Selling your residence with a realtor generally goes through a six-week selling cycle (on average). So, it probably makes good sense in sellers’ markets (with multiple bids in the mix) or when there’s no sense of urgency to conclude a transaction. However, whenever divorce, foreclosure, property disrepair, and inheritance enter the picture, homeowners lean toward a faster closing (i.e., suitable for a home cash buyer interaction). It also applies to sudden-out-of-state transfers, bad tenants, and lien situations.
Home cash buyers offer sellers some significant advantages, depending on the circumstances. The biggie, of course, is saving six percent realtor’s commission – a massive saving, which comes with some other significant benefits. Many homeowners who have traveled this route will tell you that not worrying about curb appeal, decluttering, and staging was a considerable relief. Also, they avoided painting splotchy walls and the inconvenience of strangers touring through the rooms every second day. Best of all, it’s always a cash deal, which means no lender’s appraisal to upset the original offer with money in the bank, probably inside a week.
But, putting all that aside, there’s one thing that impacts both options – The Home Inspection.
Why is a home inspection essential?
Any homebuyer with common sense will demand a full property inspection. It’s a precaution to protect what invariably becomes a significant financial commitment. Home defects exist behind walls, in foundations, ceilings, and many places hidden from view. In many cases, laypeople wouldn’t know a structural or appliance fault even if it stared them in the face. So, trained, professional home inspectors provide a valuable service with a proven routine that covers the real estate in question from end to end.
Of course, like in most things, there are obstacles with people accepting the home inspection process. The most common reasons are:
- Buyers attempting to save home inspections fees (costing hundreds of dollars).
- Citing family and friends’ negative home inspection experiences where nothing significant emerged.
Contrary to the above, In a survey covering around 1000 respondents, the overwhelming evidence was that savings easily exceeded the costs in most cases. To appreciate the details of this, see the following:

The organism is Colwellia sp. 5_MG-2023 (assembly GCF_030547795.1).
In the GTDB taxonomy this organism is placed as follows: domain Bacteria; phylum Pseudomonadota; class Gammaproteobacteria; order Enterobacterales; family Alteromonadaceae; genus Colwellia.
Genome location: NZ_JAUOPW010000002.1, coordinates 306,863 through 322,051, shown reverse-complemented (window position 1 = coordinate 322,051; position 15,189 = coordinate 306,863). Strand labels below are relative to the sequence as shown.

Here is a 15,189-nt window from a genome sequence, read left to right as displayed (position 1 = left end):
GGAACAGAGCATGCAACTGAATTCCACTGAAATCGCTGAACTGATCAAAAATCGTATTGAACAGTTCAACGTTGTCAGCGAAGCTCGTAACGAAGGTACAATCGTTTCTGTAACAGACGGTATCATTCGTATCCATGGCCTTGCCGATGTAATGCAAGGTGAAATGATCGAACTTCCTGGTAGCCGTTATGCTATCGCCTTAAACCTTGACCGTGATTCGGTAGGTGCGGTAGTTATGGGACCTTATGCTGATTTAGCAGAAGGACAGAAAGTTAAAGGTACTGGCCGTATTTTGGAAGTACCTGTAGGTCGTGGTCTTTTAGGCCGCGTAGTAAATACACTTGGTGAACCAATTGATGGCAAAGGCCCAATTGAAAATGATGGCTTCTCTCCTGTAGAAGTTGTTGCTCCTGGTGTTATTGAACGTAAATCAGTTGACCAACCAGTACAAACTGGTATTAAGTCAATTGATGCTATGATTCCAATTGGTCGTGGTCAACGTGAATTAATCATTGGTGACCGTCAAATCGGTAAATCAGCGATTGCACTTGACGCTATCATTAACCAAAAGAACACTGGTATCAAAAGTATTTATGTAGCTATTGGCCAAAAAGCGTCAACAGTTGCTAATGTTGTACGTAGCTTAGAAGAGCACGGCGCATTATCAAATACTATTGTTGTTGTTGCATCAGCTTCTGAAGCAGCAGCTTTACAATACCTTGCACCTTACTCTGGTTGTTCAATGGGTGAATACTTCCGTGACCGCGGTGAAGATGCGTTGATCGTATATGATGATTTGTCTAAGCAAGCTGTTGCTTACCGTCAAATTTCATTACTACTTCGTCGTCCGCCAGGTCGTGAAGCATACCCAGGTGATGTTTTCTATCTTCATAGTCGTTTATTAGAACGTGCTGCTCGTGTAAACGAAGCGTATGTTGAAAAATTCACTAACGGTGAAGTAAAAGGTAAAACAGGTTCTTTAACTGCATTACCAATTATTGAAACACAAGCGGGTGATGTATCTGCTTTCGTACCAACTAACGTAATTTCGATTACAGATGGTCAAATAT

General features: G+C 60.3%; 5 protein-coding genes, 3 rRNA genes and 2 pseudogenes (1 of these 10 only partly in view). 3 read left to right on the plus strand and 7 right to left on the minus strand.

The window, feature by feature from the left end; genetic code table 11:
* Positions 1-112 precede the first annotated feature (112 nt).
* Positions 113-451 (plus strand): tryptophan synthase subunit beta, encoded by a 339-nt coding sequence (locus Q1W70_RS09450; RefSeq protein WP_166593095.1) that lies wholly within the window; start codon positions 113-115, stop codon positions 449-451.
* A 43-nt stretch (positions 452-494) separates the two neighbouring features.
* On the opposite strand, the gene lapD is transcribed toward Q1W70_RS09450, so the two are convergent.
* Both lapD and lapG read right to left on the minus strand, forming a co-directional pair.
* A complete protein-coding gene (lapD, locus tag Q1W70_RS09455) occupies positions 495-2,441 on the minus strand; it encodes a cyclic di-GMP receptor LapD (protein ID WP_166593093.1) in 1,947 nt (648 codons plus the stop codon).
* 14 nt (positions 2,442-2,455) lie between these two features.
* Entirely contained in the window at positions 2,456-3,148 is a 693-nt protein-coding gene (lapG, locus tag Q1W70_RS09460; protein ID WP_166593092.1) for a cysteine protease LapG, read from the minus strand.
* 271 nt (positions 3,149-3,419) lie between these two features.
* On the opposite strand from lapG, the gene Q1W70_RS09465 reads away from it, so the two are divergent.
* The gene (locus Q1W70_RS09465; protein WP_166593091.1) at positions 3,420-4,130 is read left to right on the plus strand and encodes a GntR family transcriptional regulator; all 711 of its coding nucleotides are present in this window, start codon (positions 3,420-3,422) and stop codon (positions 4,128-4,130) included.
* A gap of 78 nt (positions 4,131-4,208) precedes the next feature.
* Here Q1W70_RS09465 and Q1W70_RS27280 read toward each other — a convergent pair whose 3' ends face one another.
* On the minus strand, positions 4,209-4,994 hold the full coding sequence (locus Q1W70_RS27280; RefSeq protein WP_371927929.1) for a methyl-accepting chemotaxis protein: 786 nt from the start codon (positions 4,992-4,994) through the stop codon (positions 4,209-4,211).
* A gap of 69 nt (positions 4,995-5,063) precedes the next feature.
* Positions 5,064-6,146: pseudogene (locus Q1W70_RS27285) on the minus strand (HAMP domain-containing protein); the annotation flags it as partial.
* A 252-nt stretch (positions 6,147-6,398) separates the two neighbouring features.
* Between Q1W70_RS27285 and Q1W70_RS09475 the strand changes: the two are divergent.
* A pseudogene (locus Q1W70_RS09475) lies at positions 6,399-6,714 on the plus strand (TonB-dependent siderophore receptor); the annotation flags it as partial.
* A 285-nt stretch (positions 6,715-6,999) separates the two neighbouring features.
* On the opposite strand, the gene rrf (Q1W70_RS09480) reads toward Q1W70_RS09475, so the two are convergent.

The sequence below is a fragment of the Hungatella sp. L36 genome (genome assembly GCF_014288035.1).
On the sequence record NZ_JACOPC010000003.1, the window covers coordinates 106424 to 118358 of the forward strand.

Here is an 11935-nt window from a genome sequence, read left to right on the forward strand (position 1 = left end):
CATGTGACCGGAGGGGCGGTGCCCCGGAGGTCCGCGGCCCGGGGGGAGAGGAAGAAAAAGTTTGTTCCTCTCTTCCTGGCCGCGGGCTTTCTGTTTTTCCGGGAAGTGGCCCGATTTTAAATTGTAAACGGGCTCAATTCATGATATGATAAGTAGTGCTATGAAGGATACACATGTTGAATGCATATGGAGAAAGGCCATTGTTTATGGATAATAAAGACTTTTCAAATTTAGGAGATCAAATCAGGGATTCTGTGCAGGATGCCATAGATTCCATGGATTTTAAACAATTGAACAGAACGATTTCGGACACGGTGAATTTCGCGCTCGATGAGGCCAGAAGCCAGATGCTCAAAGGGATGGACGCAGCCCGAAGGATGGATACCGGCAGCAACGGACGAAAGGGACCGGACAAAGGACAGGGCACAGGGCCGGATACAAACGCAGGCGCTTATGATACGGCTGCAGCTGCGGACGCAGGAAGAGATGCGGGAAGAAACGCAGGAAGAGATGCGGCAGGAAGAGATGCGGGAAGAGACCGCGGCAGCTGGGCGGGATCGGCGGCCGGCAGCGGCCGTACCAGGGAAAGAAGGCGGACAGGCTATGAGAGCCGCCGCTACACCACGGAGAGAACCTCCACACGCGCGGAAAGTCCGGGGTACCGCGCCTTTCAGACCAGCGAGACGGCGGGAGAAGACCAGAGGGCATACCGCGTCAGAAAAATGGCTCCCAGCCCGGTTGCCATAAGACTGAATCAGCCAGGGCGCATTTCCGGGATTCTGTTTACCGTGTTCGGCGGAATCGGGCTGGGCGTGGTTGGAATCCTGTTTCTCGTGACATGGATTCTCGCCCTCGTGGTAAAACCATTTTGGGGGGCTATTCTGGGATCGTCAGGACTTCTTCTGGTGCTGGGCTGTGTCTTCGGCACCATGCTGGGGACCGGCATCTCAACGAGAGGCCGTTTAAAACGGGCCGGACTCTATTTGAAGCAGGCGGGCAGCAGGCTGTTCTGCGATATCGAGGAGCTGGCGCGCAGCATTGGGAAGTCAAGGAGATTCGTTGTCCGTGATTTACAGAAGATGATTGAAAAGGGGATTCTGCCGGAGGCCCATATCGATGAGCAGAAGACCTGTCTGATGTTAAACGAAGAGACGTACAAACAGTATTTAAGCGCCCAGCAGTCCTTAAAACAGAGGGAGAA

- Close to 88% of homebuyers opted for a home inspection.
- Of these, 83% admitted they did it because their lender insisted on it. There’s no feedback on what the decision would have been with no lender pushing from behind.
- On average, the inspection ended up costing $377.
- Only in 18% of cases did the seller foot the bill.
The bottom line is that home inspection is a vital part of any residential or commercial real estate transaction. The best yardstick is that Fannie Mae and Fannie Mac get behind it every time. And they, of all real estate authorities, should know. So, that said, there’s the next obvious question to be answered. Read on.
What do inspectors uncover?
It’s safe to say that there’s no such thing as a perfectly clean home inspection. But getting back to the survey cited above, inspectors found at least one defect, and when detected, posed a threat to crucial home components. Indeed, the data was quite revealing:
- Close to 20% of problems detected were in the roof, ranging from unsightly surface blemishes (i.e., cosmetic) to severe cracks and potentially or factually destructive leaks.
- Decaying materials were prevalent in older homes.
- Electrical issues emerged nearly as much as in the ceilings. Still, the dangers involved in exposed wires are far more threatening to occupants.